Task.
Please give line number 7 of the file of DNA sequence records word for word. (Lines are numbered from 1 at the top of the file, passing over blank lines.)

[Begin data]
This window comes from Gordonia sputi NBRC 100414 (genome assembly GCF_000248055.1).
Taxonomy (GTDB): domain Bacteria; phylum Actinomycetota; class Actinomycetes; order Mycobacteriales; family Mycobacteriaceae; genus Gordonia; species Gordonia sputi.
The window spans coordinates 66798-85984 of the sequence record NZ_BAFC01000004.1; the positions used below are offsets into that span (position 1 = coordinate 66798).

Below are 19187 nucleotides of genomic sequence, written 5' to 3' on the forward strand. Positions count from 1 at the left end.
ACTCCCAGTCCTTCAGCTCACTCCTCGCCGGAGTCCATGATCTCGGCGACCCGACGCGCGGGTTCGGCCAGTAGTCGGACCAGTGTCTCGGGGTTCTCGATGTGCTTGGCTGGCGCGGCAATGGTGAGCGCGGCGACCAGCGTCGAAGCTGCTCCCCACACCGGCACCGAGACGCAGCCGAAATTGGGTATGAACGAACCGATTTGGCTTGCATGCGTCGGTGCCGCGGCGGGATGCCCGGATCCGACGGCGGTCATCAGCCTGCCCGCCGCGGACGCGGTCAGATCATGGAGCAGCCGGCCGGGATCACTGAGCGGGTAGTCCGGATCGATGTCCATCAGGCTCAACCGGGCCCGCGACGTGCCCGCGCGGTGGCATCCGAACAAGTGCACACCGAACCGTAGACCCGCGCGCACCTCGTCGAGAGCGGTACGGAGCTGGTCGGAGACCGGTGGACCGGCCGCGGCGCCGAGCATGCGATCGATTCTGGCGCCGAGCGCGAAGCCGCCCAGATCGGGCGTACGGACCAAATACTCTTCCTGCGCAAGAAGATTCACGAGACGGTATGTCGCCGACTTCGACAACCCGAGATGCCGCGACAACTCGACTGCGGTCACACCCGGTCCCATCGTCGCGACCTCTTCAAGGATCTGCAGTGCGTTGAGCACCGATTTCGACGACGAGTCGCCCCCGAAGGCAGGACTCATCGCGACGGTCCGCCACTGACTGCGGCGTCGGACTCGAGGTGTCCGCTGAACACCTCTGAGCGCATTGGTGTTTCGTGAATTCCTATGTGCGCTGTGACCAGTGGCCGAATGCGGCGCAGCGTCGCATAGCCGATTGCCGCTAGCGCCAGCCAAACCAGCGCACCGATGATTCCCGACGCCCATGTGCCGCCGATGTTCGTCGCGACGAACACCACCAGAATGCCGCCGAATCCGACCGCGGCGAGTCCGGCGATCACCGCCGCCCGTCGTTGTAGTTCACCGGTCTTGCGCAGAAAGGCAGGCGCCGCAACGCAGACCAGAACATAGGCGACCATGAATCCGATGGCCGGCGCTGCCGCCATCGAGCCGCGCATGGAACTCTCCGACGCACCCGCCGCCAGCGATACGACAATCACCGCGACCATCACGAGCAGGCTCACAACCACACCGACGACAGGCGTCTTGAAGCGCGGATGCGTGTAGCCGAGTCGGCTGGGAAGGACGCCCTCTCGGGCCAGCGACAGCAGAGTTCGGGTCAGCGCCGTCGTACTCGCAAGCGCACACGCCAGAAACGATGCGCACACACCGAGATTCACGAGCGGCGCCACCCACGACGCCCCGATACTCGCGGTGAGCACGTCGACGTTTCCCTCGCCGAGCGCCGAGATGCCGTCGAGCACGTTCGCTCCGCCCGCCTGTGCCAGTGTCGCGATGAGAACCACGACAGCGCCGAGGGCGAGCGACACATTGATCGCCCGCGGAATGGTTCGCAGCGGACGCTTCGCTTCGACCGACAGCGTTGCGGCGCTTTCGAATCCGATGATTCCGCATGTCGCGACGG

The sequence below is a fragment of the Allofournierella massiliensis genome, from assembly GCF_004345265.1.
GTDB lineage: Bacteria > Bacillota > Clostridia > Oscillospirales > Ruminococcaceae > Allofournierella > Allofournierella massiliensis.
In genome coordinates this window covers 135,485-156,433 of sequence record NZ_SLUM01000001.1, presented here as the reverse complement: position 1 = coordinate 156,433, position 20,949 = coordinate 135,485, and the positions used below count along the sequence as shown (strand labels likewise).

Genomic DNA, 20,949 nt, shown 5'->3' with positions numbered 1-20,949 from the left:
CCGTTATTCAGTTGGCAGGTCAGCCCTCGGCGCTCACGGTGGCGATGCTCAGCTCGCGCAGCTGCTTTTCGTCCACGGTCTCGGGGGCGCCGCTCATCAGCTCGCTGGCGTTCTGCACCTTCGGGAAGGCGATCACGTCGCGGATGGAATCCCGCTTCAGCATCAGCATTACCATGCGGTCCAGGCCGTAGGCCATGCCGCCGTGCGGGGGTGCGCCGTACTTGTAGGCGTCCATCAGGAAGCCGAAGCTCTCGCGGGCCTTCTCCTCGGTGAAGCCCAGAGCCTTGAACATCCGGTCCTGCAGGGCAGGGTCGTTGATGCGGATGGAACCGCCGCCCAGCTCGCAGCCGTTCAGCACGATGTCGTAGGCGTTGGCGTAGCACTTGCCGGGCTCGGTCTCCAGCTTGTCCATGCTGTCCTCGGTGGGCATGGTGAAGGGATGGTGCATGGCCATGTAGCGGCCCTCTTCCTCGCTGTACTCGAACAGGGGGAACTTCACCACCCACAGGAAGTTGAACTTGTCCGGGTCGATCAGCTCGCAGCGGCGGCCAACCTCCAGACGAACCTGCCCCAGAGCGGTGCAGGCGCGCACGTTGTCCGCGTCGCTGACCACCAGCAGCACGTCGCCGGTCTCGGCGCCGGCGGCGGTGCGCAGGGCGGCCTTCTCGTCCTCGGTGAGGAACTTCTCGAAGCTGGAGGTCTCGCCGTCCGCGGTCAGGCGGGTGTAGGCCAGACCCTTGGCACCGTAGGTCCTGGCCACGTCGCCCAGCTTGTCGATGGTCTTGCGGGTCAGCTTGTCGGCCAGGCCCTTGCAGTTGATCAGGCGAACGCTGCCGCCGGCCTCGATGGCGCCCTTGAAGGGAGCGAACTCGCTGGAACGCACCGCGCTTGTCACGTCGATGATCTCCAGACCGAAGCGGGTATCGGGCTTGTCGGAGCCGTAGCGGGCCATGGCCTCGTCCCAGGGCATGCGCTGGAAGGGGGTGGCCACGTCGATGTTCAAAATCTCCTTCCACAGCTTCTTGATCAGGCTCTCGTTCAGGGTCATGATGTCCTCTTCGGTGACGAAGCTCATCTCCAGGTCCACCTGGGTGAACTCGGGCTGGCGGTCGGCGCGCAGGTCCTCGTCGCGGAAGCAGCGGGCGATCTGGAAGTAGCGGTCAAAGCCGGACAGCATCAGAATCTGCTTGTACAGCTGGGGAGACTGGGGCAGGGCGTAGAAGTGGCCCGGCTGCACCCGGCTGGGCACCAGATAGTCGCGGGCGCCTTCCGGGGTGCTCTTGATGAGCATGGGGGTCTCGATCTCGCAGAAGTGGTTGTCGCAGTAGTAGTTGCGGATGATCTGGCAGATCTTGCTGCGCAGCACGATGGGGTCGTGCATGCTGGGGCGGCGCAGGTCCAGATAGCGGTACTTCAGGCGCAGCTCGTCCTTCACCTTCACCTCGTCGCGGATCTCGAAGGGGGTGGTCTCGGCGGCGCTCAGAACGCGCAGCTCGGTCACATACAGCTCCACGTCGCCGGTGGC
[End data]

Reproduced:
GTDB lineage: Bacteria > Bacillota > Clostridia > Oscillospirales > Ruminococcaceae > Allofournierella > Allofournierella massiliensis.